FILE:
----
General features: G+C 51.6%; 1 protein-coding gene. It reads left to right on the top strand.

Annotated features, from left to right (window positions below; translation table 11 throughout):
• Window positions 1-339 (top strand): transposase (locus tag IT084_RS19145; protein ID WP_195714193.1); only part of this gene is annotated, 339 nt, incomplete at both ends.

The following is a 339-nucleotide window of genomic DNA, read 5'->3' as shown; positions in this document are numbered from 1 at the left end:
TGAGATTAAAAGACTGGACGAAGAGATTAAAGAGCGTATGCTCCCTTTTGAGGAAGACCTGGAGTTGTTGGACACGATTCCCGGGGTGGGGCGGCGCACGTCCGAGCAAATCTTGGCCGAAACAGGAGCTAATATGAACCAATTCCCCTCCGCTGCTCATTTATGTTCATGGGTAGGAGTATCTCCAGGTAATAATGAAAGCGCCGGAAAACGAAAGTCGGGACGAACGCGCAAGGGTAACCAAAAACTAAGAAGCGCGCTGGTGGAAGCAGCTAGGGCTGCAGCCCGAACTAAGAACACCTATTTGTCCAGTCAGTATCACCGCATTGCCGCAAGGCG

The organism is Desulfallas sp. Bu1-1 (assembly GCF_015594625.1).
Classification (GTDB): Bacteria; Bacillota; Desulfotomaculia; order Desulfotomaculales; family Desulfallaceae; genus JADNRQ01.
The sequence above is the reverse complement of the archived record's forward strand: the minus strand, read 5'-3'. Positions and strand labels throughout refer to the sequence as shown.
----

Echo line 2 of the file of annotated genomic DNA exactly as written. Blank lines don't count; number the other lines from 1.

Annotated features, from left to right (window positions below; translation table 11 throughout):